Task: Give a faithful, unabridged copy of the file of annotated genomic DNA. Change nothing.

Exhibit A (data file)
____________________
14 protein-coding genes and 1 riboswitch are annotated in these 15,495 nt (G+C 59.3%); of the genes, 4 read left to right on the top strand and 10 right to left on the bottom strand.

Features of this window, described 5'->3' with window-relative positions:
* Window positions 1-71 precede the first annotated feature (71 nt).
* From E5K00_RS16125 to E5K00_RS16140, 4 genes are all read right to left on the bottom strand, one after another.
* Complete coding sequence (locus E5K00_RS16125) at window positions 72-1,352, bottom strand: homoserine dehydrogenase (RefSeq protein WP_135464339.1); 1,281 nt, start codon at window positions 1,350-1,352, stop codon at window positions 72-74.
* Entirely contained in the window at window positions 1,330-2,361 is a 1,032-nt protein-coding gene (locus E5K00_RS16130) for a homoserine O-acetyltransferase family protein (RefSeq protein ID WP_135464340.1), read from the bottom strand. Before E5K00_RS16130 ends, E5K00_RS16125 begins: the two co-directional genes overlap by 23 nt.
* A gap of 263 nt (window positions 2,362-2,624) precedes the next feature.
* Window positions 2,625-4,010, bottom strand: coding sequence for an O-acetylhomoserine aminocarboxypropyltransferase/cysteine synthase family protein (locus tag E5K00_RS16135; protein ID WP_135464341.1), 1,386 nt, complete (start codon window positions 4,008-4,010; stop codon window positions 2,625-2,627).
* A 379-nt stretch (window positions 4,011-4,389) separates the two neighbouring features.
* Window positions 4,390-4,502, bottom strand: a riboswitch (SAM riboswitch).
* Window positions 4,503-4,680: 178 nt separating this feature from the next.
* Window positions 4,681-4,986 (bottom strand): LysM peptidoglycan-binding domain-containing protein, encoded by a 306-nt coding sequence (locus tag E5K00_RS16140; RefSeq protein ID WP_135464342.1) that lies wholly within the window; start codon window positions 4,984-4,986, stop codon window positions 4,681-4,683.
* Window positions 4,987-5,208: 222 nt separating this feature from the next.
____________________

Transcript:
14 protein-coding genes and 1 riboswitch are annotated in these 15,495 nt (G+C 59.3%); of the genes, 4 read left to right on the top strand and 10 right to left on the bottom strand.

Features of this window, described 5'->3' with window-relative positions:
* Window positions 1-71 precede the first annotated feature (71 nt).
* From E5K00_RS16125 to E5K00_RS16140, 4 genes are all read right to left on the bottom strand, one after another.
* Complete coding sequence (locus E5K00_RS16125) at window positions 72-1,352, bottom strand: homoserine dehydrogenase (RefSeq protein WP_135464339.1); 1,281 nt, start codon at window positions 1,350-1,352, stop codon at window positions 72-74.
* Entirely contained in the window at window positions 1,330-2,361 is a 1,032-nt protein-coding gene (locus E5K00_RS16130) for a homoserine O-acetyltransferase family protein (RefSeq protein ID WP_135464340.1), read from the bottom strand. Before E5K00_RS16130 ends, E5K00_RS16125 begins: the two co-directional genes overlap by 23 nt.
* A gap of 263 nt (window positions 2,362-2,624) precedes the next feature.
* Window positions 2,625-4,010, bottom strand: coding sequence for an O-acetylhomoserine aminocarboxypropyltransferase/cysteine synthase family protein (locus tag E5K00_RS16135; protein ID WP_135464341.1), 1,386 nt, complete (start codon window positions 4,008-4,010; stop codon window positions 2,625-2,627).
* A 379-nt stretch (window positions 4,011-4,389) separates the two neighbouring features.
* Window positions 4,390-4,502, bottom strand: a riboswitch (SAM riboswitch).
* Window positions 4,503-4,680: 178 nt separating this feature from the next.
* Window positions 4,681-4,986 (bottom strand): LysM peptidoglycan-binding domain-containing protein, encoded by a 306-nt coding sequence (locus tag E5K00_RS16140; RefSeq protein ID WP_135464342.1) that lies wholly within the window; start codon window positions 4,984-4,986, stop codon window positions 4,681-4,683.
* Window positions 4,987-5,208: 222 nt separating this feature from the next.